•Don’t bother topstitching the seams. Single needle top stitching doesn’t stretch. It makes no sense to topstitch a stretchy seam with a non-stretchy one. (I realized this too late, my seams were stretched more than they should have been by the topstitching.)

•ou really don’t have to stay stitch anything. The fabric will stretch with or without the stay stitching, it doesn’t really help.

•Eliminate lining the garment. This dress was supposed to be lined, traditional lining doesn’t stretch and therefore doesn’t work well with the knit. Also my Ponte knit was very heavy and I just didn’t think it was necessary.

•Eliminate the back zipper. Stretch knits are easy to pull on without a zipper, plus single needle topstitching the zipper on a knit just doesn’t work that well. It will save you time, headaches and money to not have to install the zipper.

How to Sew Knits|Designers Sweet Spot|www.designerssweetspot.com

•I changed the construction a bit because I didn’t use a lining. I contemplated cutting a neck facing to finish the neckline (which would give this dress a more tailored look, but decided against it. Have I mentioned I dislike facings?

Instead, I decided to take advantage of a Cover Stitch option that I have on my Singer Sewing machine for finishing the seam edges.

•Here’s how it works: I turned down the marked seam allowance at the neck, sleeve hem and dress hem.

•Then I basted them in place with a 3.0 stitch length.

Using a Cover Stitch

From the right side, I went over the first line of stitching with the Cover Stitch. You can do it from the wrong side as well if you choose. The idea is that the cover stitch completely covers the raw edge of the fabric, along with the basting and creates a sporty look on the right side. It is a very durable stitch and stretches nicely with the knit.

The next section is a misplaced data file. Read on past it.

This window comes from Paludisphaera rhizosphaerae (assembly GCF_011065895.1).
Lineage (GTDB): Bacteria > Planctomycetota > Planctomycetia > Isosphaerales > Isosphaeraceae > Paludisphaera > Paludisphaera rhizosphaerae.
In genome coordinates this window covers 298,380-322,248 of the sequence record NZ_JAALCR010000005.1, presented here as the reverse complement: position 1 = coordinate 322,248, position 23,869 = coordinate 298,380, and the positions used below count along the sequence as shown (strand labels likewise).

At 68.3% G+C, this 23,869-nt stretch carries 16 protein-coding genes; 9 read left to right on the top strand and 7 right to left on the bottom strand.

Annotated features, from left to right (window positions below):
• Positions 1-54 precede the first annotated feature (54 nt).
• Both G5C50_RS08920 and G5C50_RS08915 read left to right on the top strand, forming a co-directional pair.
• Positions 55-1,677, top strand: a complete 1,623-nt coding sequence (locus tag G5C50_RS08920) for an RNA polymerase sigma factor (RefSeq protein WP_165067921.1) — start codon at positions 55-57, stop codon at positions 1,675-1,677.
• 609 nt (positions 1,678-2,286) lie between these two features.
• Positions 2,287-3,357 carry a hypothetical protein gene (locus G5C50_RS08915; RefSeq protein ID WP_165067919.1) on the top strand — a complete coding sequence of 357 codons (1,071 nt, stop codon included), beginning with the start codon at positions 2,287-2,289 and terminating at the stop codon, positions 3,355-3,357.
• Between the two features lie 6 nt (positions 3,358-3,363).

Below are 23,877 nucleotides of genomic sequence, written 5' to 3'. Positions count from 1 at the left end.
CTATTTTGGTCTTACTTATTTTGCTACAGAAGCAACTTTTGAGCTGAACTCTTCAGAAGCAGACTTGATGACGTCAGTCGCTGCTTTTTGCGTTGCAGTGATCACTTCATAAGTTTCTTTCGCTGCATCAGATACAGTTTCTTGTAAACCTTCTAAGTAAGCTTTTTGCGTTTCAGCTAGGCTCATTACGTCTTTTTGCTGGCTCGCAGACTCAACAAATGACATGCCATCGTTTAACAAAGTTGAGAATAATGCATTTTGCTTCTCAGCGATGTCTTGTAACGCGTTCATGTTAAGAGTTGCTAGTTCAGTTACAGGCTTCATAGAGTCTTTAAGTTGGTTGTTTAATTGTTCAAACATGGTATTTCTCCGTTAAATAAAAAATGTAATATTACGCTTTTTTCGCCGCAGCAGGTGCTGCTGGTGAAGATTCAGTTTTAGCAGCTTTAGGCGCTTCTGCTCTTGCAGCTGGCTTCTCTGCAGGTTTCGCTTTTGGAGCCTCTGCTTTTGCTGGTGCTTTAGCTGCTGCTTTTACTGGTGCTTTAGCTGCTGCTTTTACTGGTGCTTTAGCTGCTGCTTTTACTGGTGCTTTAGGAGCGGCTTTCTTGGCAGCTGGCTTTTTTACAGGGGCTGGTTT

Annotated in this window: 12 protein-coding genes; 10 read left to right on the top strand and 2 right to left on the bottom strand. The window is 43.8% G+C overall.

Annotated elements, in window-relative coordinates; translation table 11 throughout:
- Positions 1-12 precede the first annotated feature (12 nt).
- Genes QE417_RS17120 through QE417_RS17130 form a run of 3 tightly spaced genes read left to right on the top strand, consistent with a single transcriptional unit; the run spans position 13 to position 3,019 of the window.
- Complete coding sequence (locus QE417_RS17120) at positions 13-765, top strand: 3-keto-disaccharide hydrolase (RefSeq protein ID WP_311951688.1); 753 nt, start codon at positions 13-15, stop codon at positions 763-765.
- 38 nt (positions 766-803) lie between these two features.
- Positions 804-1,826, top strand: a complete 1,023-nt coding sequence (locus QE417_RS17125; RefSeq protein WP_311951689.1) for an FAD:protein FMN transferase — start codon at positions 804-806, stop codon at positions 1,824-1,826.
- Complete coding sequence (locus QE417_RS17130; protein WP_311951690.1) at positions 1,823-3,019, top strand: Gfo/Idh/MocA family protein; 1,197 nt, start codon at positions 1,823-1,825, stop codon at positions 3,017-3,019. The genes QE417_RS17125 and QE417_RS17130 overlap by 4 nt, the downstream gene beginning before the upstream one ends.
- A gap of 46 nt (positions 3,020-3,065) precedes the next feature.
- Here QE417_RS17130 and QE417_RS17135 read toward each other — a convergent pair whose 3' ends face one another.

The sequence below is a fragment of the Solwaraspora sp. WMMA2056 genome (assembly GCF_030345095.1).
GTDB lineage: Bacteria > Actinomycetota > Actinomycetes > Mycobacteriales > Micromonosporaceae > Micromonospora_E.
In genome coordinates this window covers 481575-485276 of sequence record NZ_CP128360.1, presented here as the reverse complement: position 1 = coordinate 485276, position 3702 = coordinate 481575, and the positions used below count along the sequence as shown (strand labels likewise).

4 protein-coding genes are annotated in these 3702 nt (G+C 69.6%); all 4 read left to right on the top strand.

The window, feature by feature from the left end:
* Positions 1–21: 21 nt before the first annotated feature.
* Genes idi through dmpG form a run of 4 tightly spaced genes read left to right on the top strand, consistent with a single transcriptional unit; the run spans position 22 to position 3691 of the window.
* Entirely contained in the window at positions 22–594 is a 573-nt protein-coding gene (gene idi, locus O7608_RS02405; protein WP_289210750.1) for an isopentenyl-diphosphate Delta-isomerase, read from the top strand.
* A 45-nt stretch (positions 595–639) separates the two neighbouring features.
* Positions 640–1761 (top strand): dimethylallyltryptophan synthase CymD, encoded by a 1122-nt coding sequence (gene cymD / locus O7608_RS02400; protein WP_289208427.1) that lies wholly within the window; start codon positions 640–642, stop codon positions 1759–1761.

How to Sew Knits|Designers Sweet Spot|www.designerssweetspot.com

This technique is usually found on t-shirts and active sportswear. I thought it would be a nice casual touch for this dress.

You can see the topstitching on the bodice seam is a bit stretched out of shape at the shoulder, I don’t care for it and wouldn’t do that again if I remake this dress. Topstitching works great on wovens, just not so well on knits.

Perhaps I am too picky. I can’t help it.

How to Sew Knits|Designers Sweet Spot|www.designerssweetspot.com

I used the same cover stitching on the hem of the dress. Not sure that I love it as much here, the machine didn’t fare well running over those thick side seams.  Alternatively,  I would hand stitch the dress hem in place if you don’t have a cover stitch option.

How to Sew Knits|Designers Sweet Spot|www.designerssweetspot.com

The scarf was one I found at a thrift store. Overall, I think I am going to love this dress with a pair of boots for just about any occasion.

Time to move on to the next project!

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How to Hem Jeans